The reason you chose the title, Enormity, had nothing at all to do with the fact that your main male character, Manny Lopes, grows to an enormous size, would it? How does this happen?

Actually, what’s funny about that is that the word enormity does not just refer to size; it also has a negative connotation, like the
enormity of a crime. The crime in this case being Man’s inhumanity to Man, which we’re all guilty of in one way or another, no matter how nice we might like to think we are.

Enormity is, as one reviewer noted: “an homage to cinematic
monsters and alienated 98-pound weaklings.” But it’s also more than that, not that it really needs to be.

Manny, like all of us, just wants to fit in, but he constantly finds
himself to be further isolated. What are some of the characteristics about him that add to his sense of isolation?

Well, he has an inferiority complex because he’s short, his marriage has fallen apart, and he’s stuck in Korea working for an expatriate military community that doesn’t really afford him the kind of cosmopolitan, hipster lifestyle that he would prefer. The last straw is when he’s turned into a 6000-foot-tall, hundred-million-ton behemoth.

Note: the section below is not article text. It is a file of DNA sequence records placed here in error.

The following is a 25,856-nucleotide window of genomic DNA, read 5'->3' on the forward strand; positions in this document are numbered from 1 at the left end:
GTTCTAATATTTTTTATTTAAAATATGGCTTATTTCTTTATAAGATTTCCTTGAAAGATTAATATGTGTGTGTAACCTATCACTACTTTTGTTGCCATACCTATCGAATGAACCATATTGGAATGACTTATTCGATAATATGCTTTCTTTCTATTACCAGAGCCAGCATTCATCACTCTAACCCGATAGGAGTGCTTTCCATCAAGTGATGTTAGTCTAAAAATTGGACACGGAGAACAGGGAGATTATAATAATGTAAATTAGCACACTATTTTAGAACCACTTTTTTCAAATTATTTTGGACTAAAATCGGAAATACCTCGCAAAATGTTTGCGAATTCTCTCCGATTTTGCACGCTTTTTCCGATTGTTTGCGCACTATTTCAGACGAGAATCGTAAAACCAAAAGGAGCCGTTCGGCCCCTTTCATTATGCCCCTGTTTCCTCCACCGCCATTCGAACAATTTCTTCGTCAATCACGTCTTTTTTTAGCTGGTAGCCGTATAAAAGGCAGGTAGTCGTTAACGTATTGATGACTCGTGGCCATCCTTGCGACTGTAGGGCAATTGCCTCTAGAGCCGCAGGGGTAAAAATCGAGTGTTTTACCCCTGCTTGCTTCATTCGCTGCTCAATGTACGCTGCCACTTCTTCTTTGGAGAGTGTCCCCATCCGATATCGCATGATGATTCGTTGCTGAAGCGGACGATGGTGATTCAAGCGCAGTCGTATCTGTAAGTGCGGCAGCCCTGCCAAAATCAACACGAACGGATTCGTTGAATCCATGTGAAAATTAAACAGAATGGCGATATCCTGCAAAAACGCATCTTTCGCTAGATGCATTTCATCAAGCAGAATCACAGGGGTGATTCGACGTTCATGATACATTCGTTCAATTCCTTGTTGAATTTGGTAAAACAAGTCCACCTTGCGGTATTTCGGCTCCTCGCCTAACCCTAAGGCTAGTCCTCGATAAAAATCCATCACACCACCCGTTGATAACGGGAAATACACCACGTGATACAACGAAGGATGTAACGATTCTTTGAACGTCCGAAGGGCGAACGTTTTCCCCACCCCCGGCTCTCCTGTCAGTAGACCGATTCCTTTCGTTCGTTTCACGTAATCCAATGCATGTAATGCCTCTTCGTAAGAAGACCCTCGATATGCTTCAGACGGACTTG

How does Manny get involved with a North Korean assassin, and who is Fred Isaacson in your novel?

Isaacson is a crazy scientist trying to smuggle quantum technology to North Korea. A rogue North Korean assassin decides to grab the technology for herself, setting off the chain of events that turns
Manny into an apocalyptic menace.

What is the quantum technology that Isaacson possesses
that changes Manny’s life?

Oh, we don’t want to get into that, trust me. As one of the characters says, “You’d have to be Einstein to understand it.” Just assume that the science all very well researched and perfectly plausible.

Who is Dorothy Lee, and why does she have a fascination for
Dorothy from the Wizard of Oz?

W.G. Marshall: Dorothy is the assassin Lee Yoon-sook, whose mother had once lived in Japan and loved Hollywood movies. In the gray depths of North Korea, she told these tales to Dorothy, whose memories were later twisted by her government into tools of psychological manipulation.